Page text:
When to Feed
Over the next couple of months, you'll receive a lot of advice about how to feed your baby. You'll be asked if you are feeding “on schedule” or “on demand.” On schedule usually means by the clock. On demand, or “on cue,” is a term used to describe your baby's biological cycle. In the first few days after birth, you will be doing both.
How often you feed will be determined by your baby. She is less likely to be an overweight adult if she is allowed to follow her own body rhythms throughout her life, so it's a good idea to feed on demand as soon as you're able. Feeding on cue will also establish a strong milk supply.
Babies know when they are hungry and will demonstrate hunger cues when they are ready to eat. Put simply, babies eat when they are hungry and they stop when they are full. The only clock your baby cares about is her own body clock.
If, after a week, your baby is still sleepy, take her to your doctor or midwife for a jaundice assessment. If she feeds poorly or has yellow skin, yellow in the whites of her eyes, brick-red or dark urine, or pale stools, she might need bilirubin lights, a form of photo therapy.
At the same time, babies in their first week of life are very sleepy, particularly if labor medications were used during the birth process. If your baby isn't waking on her own every two to three hours during the first week, you'll need to wake her to breastfeed. Now you're feeding on schedule or “by the clock.”
After the first week of life, your baby will be more wakeful and will begin to tune in to her own body rhythms. Until then, you will have to rouse her to reinforce the feeding pattern.
During the early days, you'll realize that there is no schedule. Your baby has her own internal gas gauge. Her body will tell her when she's hungry and she'll show you by demonstrating hunger cues. Your baby is ready to eat when she exhibits these behaviors:
Brings her clenched fist to her mouth
Begins sucking on her fist or fingers
Roots by turning her head to find your nipple
Displays increased activity or movement
Vocalizes and begins to make noise
Crying is a late hunger cue. If you wait until babies cry, you've waited too long. Identifying early hunger cues is an important part of learning to “read” your baby's behavior. Knowledge is power. Anticipate that she will be hungry when she wakes up, or when she displays these cues.
How Long to Feed
Offer one breast first and, when baby is finished, offer the second. Women were once advised to let their babies nurse for just ten minutes at each breast, but recent research suggests that the Ten Minute Rule no longer applies. The composition of breastmilk changes during a single feeding session and your baby needs both the foremilk and the hindmilk you produce. The foremilk comes quickly and is higher in volume and protein and lower in fat. The hindmilk is higher in fat and calories, but there's less of it. It's like having steak and ice cream, dinner and dessert. Babies need both.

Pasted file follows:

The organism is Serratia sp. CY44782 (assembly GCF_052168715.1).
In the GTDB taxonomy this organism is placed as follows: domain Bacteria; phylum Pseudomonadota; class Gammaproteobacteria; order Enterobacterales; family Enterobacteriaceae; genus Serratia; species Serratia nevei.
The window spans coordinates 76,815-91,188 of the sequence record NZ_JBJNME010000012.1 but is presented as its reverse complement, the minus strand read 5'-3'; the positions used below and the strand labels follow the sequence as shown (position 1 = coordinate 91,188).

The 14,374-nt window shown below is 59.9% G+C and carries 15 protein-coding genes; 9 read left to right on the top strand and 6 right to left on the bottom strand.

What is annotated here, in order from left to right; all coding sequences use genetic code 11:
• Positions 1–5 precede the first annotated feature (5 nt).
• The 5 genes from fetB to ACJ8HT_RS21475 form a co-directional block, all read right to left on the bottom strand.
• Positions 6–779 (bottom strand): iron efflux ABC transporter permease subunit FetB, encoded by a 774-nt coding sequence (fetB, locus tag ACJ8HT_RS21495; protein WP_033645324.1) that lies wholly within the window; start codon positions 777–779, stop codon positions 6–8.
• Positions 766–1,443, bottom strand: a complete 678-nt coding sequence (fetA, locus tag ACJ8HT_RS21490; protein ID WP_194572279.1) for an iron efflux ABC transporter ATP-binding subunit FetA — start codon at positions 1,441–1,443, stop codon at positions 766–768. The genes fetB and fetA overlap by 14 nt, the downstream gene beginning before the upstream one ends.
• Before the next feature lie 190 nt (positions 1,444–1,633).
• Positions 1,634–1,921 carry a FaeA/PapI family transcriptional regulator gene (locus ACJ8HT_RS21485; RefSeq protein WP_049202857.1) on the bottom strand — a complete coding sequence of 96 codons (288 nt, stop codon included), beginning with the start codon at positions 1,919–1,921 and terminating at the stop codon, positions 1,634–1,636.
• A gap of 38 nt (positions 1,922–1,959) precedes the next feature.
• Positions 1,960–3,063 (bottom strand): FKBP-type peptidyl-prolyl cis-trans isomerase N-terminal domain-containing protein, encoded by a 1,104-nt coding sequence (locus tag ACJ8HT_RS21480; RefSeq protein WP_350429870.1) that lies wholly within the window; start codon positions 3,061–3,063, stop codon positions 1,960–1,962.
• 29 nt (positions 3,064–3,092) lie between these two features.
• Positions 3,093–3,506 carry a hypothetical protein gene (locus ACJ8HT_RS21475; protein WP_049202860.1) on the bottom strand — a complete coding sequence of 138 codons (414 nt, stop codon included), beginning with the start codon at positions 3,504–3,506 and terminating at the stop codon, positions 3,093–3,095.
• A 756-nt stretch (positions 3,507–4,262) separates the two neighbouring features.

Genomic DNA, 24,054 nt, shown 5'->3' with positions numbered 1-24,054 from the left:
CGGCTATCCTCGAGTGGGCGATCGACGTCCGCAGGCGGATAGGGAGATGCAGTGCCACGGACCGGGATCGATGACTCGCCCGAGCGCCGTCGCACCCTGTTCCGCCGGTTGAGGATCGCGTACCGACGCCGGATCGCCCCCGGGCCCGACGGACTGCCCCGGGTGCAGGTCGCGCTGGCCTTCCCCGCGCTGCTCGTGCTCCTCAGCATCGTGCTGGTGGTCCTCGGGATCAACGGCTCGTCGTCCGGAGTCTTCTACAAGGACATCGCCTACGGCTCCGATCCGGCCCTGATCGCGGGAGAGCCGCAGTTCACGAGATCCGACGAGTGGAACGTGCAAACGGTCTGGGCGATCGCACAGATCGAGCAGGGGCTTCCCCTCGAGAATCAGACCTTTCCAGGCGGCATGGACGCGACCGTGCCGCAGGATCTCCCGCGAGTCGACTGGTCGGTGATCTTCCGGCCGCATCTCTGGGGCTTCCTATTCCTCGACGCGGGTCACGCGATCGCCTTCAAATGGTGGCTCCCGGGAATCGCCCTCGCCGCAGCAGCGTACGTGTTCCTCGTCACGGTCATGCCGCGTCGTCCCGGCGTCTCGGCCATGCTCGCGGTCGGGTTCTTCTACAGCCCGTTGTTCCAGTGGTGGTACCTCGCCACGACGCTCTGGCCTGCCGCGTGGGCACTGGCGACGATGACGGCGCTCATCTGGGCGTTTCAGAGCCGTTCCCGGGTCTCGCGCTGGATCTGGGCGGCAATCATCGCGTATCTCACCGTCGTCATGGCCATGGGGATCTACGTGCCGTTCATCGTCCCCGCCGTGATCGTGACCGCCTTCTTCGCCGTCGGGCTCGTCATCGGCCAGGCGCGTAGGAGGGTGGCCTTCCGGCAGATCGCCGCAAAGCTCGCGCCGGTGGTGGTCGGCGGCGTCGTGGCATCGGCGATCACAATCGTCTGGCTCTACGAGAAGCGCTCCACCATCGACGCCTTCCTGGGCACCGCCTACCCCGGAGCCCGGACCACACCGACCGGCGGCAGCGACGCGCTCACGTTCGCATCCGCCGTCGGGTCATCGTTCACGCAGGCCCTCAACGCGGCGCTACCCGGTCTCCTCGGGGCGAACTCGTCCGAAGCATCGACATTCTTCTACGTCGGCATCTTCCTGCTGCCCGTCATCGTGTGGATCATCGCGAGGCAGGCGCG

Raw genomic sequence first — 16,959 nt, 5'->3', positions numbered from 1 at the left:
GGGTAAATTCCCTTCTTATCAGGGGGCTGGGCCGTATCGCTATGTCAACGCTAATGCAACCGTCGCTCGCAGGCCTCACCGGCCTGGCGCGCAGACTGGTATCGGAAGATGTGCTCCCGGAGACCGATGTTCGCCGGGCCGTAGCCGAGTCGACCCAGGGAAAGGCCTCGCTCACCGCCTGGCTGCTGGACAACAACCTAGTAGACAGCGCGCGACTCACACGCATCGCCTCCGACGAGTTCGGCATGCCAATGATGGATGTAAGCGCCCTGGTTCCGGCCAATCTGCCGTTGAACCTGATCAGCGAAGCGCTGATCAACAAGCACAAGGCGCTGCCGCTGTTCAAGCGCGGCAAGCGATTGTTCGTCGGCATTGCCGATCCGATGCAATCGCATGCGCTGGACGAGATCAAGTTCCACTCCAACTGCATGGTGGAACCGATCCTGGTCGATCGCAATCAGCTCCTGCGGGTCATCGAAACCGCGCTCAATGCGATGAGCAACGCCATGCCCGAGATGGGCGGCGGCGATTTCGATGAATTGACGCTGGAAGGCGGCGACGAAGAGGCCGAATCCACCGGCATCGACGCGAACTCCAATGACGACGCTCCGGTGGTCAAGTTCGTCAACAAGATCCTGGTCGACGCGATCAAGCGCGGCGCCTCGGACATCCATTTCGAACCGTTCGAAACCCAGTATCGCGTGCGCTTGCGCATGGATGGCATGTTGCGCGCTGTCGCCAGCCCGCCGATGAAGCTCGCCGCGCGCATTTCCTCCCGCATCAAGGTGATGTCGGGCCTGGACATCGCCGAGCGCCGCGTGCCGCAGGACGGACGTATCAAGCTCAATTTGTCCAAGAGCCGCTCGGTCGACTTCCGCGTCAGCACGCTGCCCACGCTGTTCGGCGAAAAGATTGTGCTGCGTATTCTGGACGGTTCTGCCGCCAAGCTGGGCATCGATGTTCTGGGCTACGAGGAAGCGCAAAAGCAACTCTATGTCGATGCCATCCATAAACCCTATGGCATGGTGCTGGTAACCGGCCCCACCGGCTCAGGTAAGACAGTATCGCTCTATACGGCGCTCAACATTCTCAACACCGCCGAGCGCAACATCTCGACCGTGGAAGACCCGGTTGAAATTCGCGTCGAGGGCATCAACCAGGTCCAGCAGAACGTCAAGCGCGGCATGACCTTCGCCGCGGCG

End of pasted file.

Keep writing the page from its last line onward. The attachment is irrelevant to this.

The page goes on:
Alternate the starting lineup at each feeding. Your baby might prefer one breast to the other or one nipple over the other, and that's normal. It might have to do with the position you hold her, the flow of milk, or any number of factors. You, too, might prefer one breast to the other for the same reasons, but it is important to alternate your breasts to ensure a good milk supply.
Most experts will tell you to feed your infant for fifteen minutes on each breast, but watch your baby and not the clock. It's more important for your baby to remove your milk than it is to follow a predetermined time limit.
Feed for as long as your baby is interested, fifteen to thirty minutes on average during the first few weeks. If your baby is a marathon nurser on one breast, it could indicate that she is not latched on properly or there's a problem with your milk supply. However, babies approach nursing differently. It's a lot like eating ice cream … some of us lick and savor, while others bite and swallow. It rarely takes more than a maximum of twenty minutes per breast to “empty” it. Some babies will continue to nurse for comfort.
Breastmilk is very digestible, so breastfed babies eat more often than formula-fed babies. In the first weeks, your baby will eat smaller amounts, but frequently. Later on, your baby will eat more in one sitting, reducing the number of feedings. Growth spurts happen around three weeks, six weeks, three months, and six months, and usually last about seven to ten days. During this time, you might notice that your baby eats more, and more frequently. Frequent feedings not only satisfy your baby, but they tell your body to make more milk in preparation for your baby's growing demands.